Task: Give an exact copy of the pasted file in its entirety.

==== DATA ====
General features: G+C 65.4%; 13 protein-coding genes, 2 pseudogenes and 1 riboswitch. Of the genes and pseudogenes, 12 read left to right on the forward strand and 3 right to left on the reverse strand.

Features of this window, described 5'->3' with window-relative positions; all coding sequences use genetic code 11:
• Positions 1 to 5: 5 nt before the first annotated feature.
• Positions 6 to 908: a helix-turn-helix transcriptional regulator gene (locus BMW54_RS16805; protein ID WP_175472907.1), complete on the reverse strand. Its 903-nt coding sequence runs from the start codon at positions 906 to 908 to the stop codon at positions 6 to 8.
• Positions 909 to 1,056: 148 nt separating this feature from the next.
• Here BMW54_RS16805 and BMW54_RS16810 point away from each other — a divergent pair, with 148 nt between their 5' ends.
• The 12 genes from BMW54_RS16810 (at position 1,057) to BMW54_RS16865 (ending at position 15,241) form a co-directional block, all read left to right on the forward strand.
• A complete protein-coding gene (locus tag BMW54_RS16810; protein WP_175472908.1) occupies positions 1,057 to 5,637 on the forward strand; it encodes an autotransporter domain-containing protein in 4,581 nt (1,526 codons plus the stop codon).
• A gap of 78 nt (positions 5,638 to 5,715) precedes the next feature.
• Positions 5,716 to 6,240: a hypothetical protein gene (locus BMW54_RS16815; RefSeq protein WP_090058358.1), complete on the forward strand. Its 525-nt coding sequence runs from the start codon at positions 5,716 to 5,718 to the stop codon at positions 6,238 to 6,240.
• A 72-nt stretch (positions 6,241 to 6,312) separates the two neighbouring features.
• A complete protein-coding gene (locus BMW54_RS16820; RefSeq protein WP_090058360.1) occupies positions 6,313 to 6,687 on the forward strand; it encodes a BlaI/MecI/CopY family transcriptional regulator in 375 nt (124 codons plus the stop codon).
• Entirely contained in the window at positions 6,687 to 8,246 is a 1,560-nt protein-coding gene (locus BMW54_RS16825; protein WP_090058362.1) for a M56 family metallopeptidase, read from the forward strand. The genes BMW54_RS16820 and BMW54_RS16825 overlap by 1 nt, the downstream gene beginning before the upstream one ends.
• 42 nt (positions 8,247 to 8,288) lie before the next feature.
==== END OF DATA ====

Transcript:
General features: G+C 65.4%; 13 protein-coding genes, 2 pseudogenes and 1 riboswitch. Of the genes and pseudogenes, 12 read left to right on the forward strand and 3 right to left on the reverse strand.

Features of this window, described 5'->3' with window-relative positions; all coding sequences use genetic code 11:
• Positions 1 to 5: 5 nt before the first annotated feature.
• Positions 6 to 908: a helix-turn-helix transcriptional regulator gene (locus BMW54_RS16805; protein ID WP_175472907.1), complete on the reverse strand. Its 903-nt coding sequence runs from the start codon at positions 906 to 908 to the stop codon at positions 6 to 8.
• Positions 909 to 1,056: 148 nt separating this feature from the next.
• Here BMW54_RS16805 and BMW54_RS16810 point away from each other — a divergent pair, with 148 nt between their 5' ends.
• The 12 genes from BMW54_RS16810 (at position 1,057) to BMW54_RS16865 (ending at position 15,241) form a co-directional block, all read left to right on the forward strand.
• A complete protein-coding gene (locus tag BMW54_RS16810; protein WP_175472908.1) occupies positions 1,057 to 5,637 on the forward strand; it encodes an autotransporter domain-containing protein in 4,581 nt (1,526 codons plus the stop codon).
• A gap of 78 nt (positions 5,638 to 5,715) precedes the next feature.
• Positions 5,716 to 6,240: a hypothetical protein gene (locus BMW54_RS16815; RefSeq protein WP_090058358.1), complete on the forward strand. Its 525-nt coding sequence runs from the start codon at positions 5,716 to 5,718 to the stop codon at positions 6,238 to 6,240.
• A 72-nt stretch (positions 6,241 to 6,312) separates the two neighbouring features.
• A complete protein-coding gene (locus BMW54_RS16820; RefSeq protein WP_090058360.1) occupies positions 6,313 to 6,687 on the forward strand; it encodes a BlaI/MecI/CopY family transcriptional regulator in 375 nt (124 codons plus the stop codon).
• Entirely contained in the window at positions 6,687 to 8,246 is a 1,560-nt protein-coding gene (locus BMW54_RS16825; protein WP_090058362.1) for a M56 family metallopeptidase, read from the forward strand. The genes BMW54_RS16820 and BMW54_RS16825 overlap by 1 nt, the downstream gene beginning before the upstream one ends.
• 42 nt (positions 8,247 to 8,288) lie before the next feature.